Tom Cruise delivers the goods in 'American Made'
The career of Tom Cruise has spanned more than three decades at this point, and just when you think the eternally renewable resource that is his screen charisma might be drying up, a movie like American Made comes along and reminds you why he’s one of Hollywood’s most capable leading men.
Directed by Edge of Tomorrow and The Bourne Identity filmmaker Doug Liman from a script by Gary Spinelli (Stash House), American Made casts Cruise as Barry Seal, a commercial airline pilot who’s recruited by the CIA to assist in covert operations in Central America, only to become a prolific drug smuggler for Pablo Escobar’s infamous Medellin Cartel in the 1980s.
The basic plot of American Made is ripped from the headlines, but the script plays fast and loose with the details of Seal’s accounts of fueling both the drug trade and the U.S.-backed rebel group known as the Contras in Nicaragua.
Although Liman frequently turns to news broadcasts and archival footage related to the events spinning out of Barry’s exploits, it’s not the film’s foundation in real-world events that keeps things interesting — Liman wisely lets that task fall squarely on the capable shoulders of the film’s star.
Cruise is one of Hollywood’s most reliable (and bankable) male leads, but pairing him with the right filmmaker can mean the difference between a Mission: Impossible and a Rock of Ages, regardless of how much charisma he brings to the screen. American Made reunites Cruise with his director on Edge of Tomorrow, one of 2014’s most under-appreciated films, and the product of this reunion suggests that the team-up that worked so well in that sci-fi adventure was no fluke.
The version of Barry Seal that Cruise brings to the screen overflows with self-confidence and a willingness to bet the house on his own skills and a bit of luck to make it big.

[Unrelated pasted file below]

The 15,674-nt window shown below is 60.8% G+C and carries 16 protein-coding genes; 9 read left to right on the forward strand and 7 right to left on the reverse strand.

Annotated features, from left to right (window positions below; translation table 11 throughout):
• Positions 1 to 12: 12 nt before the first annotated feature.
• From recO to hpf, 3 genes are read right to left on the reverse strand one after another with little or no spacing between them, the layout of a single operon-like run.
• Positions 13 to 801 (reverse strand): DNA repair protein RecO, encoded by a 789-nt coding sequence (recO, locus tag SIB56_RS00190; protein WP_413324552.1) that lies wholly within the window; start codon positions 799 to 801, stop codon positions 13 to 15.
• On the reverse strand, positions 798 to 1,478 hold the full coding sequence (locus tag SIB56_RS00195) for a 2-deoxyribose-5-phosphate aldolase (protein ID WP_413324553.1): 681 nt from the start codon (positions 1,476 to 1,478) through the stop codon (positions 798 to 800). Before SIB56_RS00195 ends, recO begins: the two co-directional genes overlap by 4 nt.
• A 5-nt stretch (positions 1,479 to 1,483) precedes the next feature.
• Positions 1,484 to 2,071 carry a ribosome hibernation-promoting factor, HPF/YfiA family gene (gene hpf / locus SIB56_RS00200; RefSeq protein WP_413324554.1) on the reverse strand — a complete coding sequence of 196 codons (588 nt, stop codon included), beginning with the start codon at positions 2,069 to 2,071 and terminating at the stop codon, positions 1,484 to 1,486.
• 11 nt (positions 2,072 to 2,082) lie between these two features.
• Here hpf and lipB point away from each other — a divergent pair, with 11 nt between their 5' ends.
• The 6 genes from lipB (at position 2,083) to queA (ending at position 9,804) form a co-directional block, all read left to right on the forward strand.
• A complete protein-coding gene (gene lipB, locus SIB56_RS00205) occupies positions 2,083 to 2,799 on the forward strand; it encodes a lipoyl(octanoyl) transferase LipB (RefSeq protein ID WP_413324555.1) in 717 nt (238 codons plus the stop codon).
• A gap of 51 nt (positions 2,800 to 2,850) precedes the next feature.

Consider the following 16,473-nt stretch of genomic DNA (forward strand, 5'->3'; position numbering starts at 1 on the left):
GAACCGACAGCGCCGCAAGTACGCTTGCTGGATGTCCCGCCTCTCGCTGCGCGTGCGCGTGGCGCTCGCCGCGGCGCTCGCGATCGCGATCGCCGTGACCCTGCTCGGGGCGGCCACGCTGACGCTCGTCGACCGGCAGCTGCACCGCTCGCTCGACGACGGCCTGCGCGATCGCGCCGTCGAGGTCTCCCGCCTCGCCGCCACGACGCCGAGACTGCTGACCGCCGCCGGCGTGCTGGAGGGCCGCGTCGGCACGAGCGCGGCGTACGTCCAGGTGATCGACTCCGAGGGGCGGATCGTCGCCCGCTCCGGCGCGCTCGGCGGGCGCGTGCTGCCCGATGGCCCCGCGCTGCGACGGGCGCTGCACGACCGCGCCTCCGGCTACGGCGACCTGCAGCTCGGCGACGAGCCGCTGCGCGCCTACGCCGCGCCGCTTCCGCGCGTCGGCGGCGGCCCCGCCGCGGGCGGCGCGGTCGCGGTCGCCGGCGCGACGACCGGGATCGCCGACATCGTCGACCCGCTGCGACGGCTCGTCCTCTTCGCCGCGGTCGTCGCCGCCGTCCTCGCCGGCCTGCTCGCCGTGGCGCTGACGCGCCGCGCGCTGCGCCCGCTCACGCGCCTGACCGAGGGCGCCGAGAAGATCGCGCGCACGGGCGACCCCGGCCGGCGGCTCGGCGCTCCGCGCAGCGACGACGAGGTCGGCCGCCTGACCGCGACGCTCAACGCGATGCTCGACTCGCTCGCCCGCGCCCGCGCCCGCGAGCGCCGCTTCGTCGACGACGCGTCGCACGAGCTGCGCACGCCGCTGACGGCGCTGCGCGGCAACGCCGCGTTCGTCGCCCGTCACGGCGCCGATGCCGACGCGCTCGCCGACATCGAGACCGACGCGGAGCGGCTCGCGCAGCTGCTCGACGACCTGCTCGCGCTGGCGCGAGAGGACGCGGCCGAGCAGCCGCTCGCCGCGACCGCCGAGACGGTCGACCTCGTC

While the ridiculous amounts of money his efforts produce allow him to keep his family happy, Cruise offers up a character that cares less about the money and more about topping himself with each run across the border and each new obstacle he faces — both at home and abroad. It’s the sort of ego-driven character that plays to Cruise’s strengths, and no matter how many times we’ve seen variations of it in classic films like Top Gun or The Color of Money it’s difficult not to get swept up in that boundless charm.
Behind the camera, Liman does well to keep the focus on Cruise’s high-flying smuggler, who careens from one scheme to the next at the whims of shady government agencies, powerful drug lords, and political operators at the highest levels.
The pace of the film makes it difficult to spend too much time pondering the darker implications of Barry’s decisions. Although it occasionally offers a sympathetic nod to the plight of his wife and children amid all of these criminal undertakings, the film casts them as supporting characters in Barry’s story.
Liman’s decision to focus on Barry’s story could easily come off as a selfish angle to take, but in keeping Cruise’s performance at the center of the film, Liman hides a complicated lesson in Cold War-era geopolitical machinations under a compelling performance that keeps you guessing when the house of cards that Barry builds will inevitably topple.
As for the rest of the film’s cast, Gleeson is impressively smarmy as Schafer, an ambitious CIA agent who lurks in the background of the story after setting events in motion. The Ex Machina actor is fascinating to watch when he’s clearly enjoying a role, and the scenes shared by Cruise and Gleeson have the pair operating within a bubble of mutual mistrust that makes for some fun moments.
Wright provides a capable performance as Lucy Seal, but the age difference between Cruise and his leading lady — more than two decades in this particular film — occasionally distracts from the story. Still, Wright holds her own in the scenes she shares with Cruise, and although her character’s role is minimized by the focus on Barry, she does well with the screen time given.
While it’s not likely to be ranked among the iconic films that made Cruise a superstar — and later kept him among the Hollywood elite — American Made is an excellent reminder of why he’s in that upper echelon of actors. It’s a film that lets him do what he does best, with a talented director who knows how to get the best out of his cast and hold the audience’s attention.
To its credit, American Made is also a surprisingly digestible dramatic breakdown of an extremely complicated period in the country’s recent history that many Americans are aware of, but few understand.
More than anything else, however, American Made is confirmation that Cruise can still sell a movie with a great performance — and he doesn’t need any crazy digital effects or death-defying stunt sequences to do it.
This article was originally posted on Digital Trends